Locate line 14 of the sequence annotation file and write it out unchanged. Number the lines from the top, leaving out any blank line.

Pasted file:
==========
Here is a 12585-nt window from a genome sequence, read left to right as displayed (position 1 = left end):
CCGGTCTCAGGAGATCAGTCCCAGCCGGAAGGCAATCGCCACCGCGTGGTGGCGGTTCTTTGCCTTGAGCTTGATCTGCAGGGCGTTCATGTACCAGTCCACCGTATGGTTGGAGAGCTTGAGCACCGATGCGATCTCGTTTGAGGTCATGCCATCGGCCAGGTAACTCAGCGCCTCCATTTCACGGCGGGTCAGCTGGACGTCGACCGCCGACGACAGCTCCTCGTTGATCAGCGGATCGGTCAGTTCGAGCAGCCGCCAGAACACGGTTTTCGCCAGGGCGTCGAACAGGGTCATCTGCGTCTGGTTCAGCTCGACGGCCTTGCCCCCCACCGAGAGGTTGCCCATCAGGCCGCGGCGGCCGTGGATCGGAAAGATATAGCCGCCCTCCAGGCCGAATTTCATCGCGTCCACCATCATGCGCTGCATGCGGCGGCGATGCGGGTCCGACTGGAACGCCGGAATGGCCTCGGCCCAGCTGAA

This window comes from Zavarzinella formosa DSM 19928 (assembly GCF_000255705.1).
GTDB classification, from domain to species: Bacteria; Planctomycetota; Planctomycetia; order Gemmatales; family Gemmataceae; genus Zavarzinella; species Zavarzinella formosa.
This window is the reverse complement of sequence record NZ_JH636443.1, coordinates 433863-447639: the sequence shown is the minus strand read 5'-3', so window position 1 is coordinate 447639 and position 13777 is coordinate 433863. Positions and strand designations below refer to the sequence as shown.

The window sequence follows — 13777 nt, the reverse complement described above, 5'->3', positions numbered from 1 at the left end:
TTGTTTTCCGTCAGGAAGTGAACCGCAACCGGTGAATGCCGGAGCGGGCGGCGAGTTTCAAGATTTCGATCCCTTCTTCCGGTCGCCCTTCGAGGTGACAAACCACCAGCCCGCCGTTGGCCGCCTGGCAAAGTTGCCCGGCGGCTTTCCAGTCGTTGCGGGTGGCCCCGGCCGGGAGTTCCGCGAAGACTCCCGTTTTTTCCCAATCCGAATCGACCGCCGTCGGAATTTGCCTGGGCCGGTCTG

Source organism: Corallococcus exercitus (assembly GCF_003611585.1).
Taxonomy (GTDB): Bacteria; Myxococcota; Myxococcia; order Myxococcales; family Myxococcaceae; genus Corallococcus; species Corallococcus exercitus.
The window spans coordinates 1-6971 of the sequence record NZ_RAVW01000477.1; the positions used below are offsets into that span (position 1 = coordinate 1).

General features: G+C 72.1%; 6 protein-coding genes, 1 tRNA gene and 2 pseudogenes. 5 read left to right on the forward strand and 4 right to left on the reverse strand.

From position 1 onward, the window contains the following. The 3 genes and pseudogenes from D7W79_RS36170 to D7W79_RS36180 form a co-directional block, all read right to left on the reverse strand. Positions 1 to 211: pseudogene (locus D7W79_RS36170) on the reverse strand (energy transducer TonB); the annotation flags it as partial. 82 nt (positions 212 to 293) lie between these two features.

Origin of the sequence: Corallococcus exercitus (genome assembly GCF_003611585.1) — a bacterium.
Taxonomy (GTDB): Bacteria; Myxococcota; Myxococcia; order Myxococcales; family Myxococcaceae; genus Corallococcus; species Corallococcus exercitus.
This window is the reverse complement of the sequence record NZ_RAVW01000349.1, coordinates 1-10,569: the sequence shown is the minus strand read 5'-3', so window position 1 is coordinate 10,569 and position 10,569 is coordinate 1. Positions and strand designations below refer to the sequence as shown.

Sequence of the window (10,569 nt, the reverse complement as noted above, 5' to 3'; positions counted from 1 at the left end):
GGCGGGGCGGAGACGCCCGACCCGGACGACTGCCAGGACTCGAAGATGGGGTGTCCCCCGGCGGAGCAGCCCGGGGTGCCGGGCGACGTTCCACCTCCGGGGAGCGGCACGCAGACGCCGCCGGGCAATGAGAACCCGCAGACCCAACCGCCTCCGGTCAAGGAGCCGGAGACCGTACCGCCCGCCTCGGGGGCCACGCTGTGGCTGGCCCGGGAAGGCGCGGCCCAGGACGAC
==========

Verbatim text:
Taxonomy (GTDB): Bacteria; Myxococcota; Myxococcia; order Myxococcales; family Myxococcaceae; genus Corallococcus; species Corallococcus exercitus.